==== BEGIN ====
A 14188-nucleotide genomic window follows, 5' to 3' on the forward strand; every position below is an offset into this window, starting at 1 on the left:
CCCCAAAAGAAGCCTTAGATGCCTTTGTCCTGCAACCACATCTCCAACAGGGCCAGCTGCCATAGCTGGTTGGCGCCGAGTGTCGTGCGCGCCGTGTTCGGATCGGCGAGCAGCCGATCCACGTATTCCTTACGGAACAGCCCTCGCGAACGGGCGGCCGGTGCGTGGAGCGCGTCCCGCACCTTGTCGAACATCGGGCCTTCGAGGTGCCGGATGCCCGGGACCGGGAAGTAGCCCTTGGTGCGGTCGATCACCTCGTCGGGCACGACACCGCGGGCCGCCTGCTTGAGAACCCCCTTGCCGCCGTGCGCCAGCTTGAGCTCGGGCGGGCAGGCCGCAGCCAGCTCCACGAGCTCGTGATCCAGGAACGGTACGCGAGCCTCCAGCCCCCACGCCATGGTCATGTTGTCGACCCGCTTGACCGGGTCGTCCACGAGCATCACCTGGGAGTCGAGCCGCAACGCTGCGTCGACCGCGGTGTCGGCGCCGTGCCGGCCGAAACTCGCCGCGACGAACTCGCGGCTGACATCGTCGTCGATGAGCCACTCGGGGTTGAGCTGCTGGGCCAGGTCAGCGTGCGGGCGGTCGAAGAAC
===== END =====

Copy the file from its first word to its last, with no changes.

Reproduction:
A 14188-nucleotide genomic window follows, 5' to 3' on the forward strand; every position below is an offset into this window, starting at 1 on the left:
CCCCAAAAGAAGCCTTAGATGCCTTTGTCCTGCAACCACATCTCCAACAGGGCCAGCTGCCATAGCTGGTTGGCGCCGAGTGTCGTGCGCGCCGTGTTCGGATCGGCGAGCAGCCGATCCACGTATTCCTTACGGAACAGCCCTCGCGAACGGGCGGCCGGTGCGTGGAGCGCGTCCCGCACCTTGTCGAACATCGGGCCTTCGAGGTGCCGGATGCCCGGGACCGGGAAGTAGCCCTTGGTGCGGTCGATCACCTCGTCGGGCACGACACCGCGGGCCGCCTGCTTGAGAACCCCCTTGCCGCCGTGCGCCAGCTTGAGCTCGGGCGGGCAGGCCGCAGCCAGCTCCACGAGCTCGTGATCCAGGAACGGTACGCGAGCCTCCAGCCCCCACGCCATGGTCATGTTGTCGACCCGCTTGACCGGGTCGTCCACGAGCATCACCTGGGAGTCGAGCCGCAACGCTGCGTCGACCGCGGTGTCGGCGCCGTGCCGGCCGAAACTCGCCGCGACGAACTCGCGGCTGACATCGTCGTCGATGAGCCACTCGGGGTTGAGCTGCTGGGCCAGGTCAGCGTGCGGGCGGTCGAAGAAC